The NFL is expected to make disciplinary decisions “soon” regarding the New England Patriots and quarterback Tom Brady, according to a person familiar with the sport’s inner workings.

An investigation determined that team employees probably violated league rules deliberately in the Deflategate scandal and Brady probably was aware of the activities.

Possible penalties include a fine and the loss of draft picks for the Pats, according to that person, who said discipline for Brady also is being considered.

But according to that person, it’s not clear yet whether the NFL will treat the Patriots as repeat offenders under the rules on potential discipline.

A high-ranking official with another NFL team, speaking on the condition of anonymity, said his “guess” is Brady will be suspended “for a few games,” and the Patriots will be fined and lose a draft pick or picks.

In 2007, Commissioner Roger Goodell fined Coach Bill Belichick and the Patriots a total of $750,000 and stripped the team of a first-round draft pick in the “Spygate” scandal. The Patriots were found to have videotaped opposing coaching signals.

Goodell then sent a memo to the league’s competition committee in 2008 proposing to lower the burden of proof in cases involving the sport’s competitive rules and vowing tougher disciplinary measures.

If the Patriots are treated as repeat offenders under the competitive rules, that potentially would increase the penalties.

It also is unclear to what extent the recent league rulings regarding violations of the competitive rules by the Atlanta Falcons and Cleveland Browns will serve as precedents for the Patriots.

The Falcons, found guilty of using artificial crowd noise at home games, were fined $350,000 and stripped of a fifth-round pick in next year’s draft. The team president, Rich McKay, was suspended from the league’s competition committee even after the NFL concluded McKay wasn’t aware of the use of fake noise. The league would have suspended the employee responsible for the infraction for eight games if he had remained with the team, the NFL said.

The Browns were fined $250,000 and their general manager, Ray Farmer, was suspended without pay from the first four games of the 2015 season for improper in-game texting.

A person on the players’ side of the sport said the disciplinary measures against Brady and the Patriots are expected to be “moderate.” Of the possibility of Brady being suspended, that person said: “Probably not.”

Attorney Ted Wells investigated allegations the Patriots used under-inflated footballs in the first half of their victory over the Indianapolis Colts in the AFC championship game.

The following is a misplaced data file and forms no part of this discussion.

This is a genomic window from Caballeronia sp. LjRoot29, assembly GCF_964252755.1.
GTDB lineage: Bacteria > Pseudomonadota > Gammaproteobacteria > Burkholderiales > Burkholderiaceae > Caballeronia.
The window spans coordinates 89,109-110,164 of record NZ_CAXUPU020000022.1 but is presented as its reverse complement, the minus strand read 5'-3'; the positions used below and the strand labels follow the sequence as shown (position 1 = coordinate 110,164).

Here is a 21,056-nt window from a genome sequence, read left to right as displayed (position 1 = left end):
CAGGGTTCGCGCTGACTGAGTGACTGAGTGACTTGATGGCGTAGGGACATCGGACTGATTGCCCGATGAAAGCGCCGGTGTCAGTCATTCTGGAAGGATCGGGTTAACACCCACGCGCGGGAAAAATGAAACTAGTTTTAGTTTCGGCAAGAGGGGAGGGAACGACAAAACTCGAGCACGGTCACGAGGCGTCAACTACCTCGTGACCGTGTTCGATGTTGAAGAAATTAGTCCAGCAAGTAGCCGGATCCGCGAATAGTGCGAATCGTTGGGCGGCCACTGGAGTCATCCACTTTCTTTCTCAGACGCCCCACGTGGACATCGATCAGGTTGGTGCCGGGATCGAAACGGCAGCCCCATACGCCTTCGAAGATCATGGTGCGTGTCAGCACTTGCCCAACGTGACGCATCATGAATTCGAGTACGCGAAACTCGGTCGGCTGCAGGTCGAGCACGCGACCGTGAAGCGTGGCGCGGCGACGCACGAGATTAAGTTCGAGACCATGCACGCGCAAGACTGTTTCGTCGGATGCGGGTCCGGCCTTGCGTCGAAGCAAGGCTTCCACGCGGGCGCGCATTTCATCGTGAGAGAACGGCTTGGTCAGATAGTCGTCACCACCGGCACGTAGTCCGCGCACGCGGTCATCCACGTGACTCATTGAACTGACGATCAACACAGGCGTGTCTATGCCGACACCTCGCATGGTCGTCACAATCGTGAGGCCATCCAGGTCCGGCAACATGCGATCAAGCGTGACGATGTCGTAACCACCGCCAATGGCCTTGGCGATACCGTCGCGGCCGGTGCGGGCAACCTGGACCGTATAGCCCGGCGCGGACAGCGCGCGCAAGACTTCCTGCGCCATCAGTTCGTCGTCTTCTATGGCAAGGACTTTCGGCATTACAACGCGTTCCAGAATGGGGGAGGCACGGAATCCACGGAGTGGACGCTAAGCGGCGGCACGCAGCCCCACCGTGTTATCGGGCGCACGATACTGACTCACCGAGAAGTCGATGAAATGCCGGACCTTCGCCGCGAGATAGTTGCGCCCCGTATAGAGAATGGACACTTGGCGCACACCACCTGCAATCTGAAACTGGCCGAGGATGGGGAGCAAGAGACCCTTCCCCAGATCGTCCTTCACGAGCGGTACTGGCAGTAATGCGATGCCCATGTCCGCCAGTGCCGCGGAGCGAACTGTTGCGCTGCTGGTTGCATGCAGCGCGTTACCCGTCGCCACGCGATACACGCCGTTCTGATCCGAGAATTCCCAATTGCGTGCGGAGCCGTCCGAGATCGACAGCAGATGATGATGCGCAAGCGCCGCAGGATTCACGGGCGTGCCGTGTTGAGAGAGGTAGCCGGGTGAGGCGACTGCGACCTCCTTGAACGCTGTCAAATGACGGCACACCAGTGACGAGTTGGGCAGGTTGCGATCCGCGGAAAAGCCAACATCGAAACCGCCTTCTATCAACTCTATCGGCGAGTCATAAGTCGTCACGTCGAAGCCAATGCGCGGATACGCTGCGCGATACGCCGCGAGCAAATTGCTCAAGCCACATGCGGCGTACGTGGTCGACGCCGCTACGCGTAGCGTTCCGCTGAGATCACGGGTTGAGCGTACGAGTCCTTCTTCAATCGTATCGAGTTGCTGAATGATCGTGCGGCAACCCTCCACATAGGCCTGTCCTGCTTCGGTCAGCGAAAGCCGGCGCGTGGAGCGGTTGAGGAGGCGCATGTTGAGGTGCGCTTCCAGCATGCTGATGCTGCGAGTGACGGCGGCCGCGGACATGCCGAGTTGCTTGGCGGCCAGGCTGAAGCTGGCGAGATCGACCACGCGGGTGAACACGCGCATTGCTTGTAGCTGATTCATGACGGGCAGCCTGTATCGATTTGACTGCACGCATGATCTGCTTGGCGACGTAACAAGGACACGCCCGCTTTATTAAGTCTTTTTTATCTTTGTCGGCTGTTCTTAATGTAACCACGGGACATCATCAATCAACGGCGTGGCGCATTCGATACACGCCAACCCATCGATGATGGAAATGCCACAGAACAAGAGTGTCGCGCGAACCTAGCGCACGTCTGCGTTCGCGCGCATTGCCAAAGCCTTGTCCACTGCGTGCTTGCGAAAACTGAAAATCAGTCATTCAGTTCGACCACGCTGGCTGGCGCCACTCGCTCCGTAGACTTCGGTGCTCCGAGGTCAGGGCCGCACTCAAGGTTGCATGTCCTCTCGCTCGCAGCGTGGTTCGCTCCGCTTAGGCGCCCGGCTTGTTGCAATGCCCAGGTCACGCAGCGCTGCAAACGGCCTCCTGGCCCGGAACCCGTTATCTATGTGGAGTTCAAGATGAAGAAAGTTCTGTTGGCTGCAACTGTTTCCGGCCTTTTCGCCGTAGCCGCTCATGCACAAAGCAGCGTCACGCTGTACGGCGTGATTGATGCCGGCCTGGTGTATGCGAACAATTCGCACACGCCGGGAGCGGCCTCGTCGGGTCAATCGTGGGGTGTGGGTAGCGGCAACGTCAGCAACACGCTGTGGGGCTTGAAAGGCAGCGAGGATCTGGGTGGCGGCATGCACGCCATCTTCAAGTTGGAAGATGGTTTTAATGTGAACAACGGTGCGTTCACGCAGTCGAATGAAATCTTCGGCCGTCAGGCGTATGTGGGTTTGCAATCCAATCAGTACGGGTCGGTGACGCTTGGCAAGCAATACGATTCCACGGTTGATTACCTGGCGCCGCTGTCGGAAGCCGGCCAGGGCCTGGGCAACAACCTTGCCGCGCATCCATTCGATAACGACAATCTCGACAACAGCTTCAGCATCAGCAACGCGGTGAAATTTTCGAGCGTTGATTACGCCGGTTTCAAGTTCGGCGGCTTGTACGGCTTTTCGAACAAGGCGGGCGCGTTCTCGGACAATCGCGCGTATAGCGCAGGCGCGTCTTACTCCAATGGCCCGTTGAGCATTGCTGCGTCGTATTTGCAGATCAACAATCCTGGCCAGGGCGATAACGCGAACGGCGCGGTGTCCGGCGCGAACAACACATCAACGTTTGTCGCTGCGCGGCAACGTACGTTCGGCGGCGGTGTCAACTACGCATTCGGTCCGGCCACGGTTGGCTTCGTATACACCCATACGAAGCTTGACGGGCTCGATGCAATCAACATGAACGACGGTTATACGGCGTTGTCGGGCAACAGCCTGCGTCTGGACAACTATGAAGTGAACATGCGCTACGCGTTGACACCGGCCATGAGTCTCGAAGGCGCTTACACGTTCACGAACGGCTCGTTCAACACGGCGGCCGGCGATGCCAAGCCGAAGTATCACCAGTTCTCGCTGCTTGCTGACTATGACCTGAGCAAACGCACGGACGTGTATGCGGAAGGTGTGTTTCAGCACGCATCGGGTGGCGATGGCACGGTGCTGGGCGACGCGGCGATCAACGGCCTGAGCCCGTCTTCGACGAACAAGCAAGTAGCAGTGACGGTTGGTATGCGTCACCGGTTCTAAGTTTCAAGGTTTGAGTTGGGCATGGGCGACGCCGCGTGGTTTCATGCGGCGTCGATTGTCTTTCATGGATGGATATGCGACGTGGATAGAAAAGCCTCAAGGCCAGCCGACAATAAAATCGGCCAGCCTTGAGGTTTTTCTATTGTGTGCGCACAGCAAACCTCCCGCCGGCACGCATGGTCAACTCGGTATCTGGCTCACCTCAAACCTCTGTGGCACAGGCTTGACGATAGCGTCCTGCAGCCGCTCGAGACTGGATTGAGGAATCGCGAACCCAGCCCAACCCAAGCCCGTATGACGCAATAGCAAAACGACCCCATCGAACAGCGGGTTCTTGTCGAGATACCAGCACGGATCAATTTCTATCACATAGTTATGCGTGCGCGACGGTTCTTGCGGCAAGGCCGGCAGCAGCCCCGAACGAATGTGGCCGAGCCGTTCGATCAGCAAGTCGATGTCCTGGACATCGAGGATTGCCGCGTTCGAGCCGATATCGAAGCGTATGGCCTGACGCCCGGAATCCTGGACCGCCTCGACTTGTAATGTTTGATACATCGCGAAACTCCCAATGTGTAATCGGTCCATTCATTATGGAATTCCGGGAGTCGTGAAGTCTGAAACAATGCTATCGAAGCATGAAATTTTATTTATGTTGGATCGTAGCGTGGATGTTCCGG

Wells wrote in his report, released Wednesday, it is “more probable than not” that the Patriots violated league rules via the actions of John Jastremski, an equipment assistant for the team, and Jim McNally, the team-appointed attendant for the officials’ locker room.

Investigators concluded, Wells wrote, that “it is more probable than not that Tom Brady was at least generally aware” of the actions of Jastremski and McNally in improperly deflating footballs. Wells wrote that investigators found no wrongdoing by Belichick, his assistant coaches or the owner, Robert Kraft.

Brady’s agent, Don Yee, was highly critical of the investigation and Wells’ report in a written statement Thursday. Yee called the report “a significant and terrible disappointment,” and said its “omission of key facts and lines of inquiry suggest the investigators reached a conclusion first, and then determined so-called facts later.”

The agent criticized the league, which was alerted by the Colts prior to the game to the possibility of the Patriots using under-inflated footballs while on offense.

“This suggests it may be more probable than not that the league cooperated with the Colts in perpetrating a sting operation,” Yee said.

Yee said he attended Brady’s interview with investigators and the Wells’ report, he said, “omitted nearly all of Tom’s testimony, most of which was critical because it would have provided this report with the context that it lacks.”

Said Yee: “This report contains significant and tragic flaws, and it is common knowledge in the legal industry that reports like this generally are written for the benefit of the purchaser.”

Several people from around the league contacted about the possible penalties being faced by Brady and the Patriots declined to comment publicly. Most said they strongly favored penalties being imposed but opinion was divided on how severe such disciplinary measures should be.

It’s unclear if Belichick faces possible discipline. He was cleared of wrongdoing by Wells. But in other cases, such as New Orleans Saints Coach Sean Payton being suspended in his team’s bounty scandal and McKay being suspended from the competition committee in connection to the Falcons’ fake-crowd-noise infraction, supervisors have been penalized by the NFL without being found to have been directly involved in the violations.

It appears possible that penalties also could result if the league faults the Patriots for failing to cooperate fully with Wells’ investigation.

Wells wrote that the Patriots cooperated but also cited an instance in which the team’s lawyer refused to schedule a requested follow-up interview with McNally.

Kraft said in a written statement released Wednesday that McNally “had already been interviewed four times and we felt the fifth request for access was excessive for a part-time game day employee who has a full-time job with another employer.”

Wells wrote that Brady “appeared for a requested interview and answered questions voluntarily” but “declined to make available any documents or electronic information (including text messages and emails) that we requested. “